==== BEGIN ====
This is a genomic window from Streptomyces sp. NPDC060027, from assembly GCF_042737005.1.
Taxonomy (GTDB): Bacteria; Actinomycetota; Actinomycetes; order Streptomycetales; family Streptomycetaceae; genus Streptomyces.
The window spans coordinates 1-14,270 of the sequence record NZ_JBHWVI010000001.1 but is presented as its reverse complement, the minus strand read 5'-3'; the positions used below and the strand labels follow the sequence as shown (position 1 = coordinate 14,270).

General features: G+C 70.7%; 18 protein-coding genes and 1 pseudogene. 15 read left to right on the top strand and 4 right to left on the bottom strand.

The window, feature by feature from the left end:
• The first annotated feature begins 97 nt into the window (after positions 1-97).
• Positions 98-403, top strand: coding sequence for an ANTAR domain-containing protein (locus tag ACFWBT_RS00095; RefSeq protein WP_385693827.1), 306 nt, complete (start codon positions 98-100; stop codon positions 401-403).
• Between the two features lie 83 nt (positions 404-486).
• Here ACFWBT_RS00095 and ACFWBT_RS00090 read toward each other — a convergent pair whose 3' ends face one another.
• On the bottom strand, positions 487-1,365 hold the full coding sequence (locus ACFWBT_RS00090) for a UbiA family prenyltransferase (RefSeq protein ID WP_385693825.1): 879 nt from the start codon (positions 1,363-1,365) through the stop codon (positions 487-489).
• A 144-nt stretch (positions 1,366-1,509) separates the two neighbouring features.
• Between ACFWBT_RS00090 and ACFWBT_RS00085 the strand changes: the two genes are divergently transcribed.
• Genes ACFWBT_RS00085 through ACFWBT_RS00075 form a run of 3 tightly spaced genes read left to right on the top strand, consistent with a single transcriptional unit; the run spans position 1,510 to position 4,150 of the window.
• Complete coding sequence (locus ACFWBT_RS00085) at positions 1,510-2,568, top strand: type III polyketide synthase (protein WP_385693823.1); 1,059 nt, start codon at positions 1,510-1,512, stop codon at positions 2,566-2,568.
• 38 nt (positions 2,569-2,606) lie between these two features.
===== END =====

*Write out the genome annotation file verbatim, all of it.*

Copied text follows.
This is a genomic window from Streptomyces sp. NPDC060027, from assembly GCF_042737005.1.
Taxonomy (GTDB): Bacteria; Actinomycetota; Actinomycetes; order Streptomycetales; family Streptomycetaceae; genus Streptomyces.
The window spans coordinates 1-14,270 of the sequence record NZ_JBHWVI010000001.1 but is presented as its reverse complement, the minus strand read 5'-3'; the positions used below and the strand labels follow the sequence as shown (position 1 = coordinate 14,270).

General features: G+C 70.7%; 18 protein-coding genes and 1 pseudogene. 15 read left to right on the top strand and 4 right to left on the bottom strand.

The window, feature by feature from the left end:
• The first annotated feature begins 97 nt into the window (after positions 1-97).
• Positions 98-403, top strand: coding sequence for an ANTAR domain-containing protein (locus tag ACFWBT_RS00095; RefSeq protein WP_385693827.1), 306 nt, complete (start codon positions 98-100; stop codon positions 401-403).
• Between the two features lie 83 nt (positions 404-486).
• Here ACFWBT_RS00095 and ACFWBT_RS00090 read toward each other — a convergent pair whose 3' ends face one another.
• On the bottom strand, positions 487-1,365 hold the full coding sequence (locus ACFWBT_RS00090) for a UbiA family prenyltransferase (RefSeq protein ID WP_385693825.1): 879 nt from the start codon (positions 1,363-1,365) through the stop codon (positions 487-489).
• A 144-nt stretch (positions 1,366-1,509) separates the two neighbouring features.
• Between ACFWBT_RS00090 and ACFWBT_RS00085 the strand changes: the two genes are divergently transcribed.
• Genes ACFWBT_RS00085 through ACFWBT_RS00075 form a run of 3 tightly spaced genes read left to right on the top strand, consistent with a single transcriptional unit; the run spans position 1,510 to position 4,150 of the window.
• Complete coding sequence (locus ACFWBT_RS00085) at positions 1,510-2,568, top strand: type III polyketide synthase (protein WP_385693823.1); 1,059 nt, start codon at positions 1,510-1,512, stop codon at positions 2,566-2,568.
• 38 nt (positions 2,569-2,606) lie between these two features.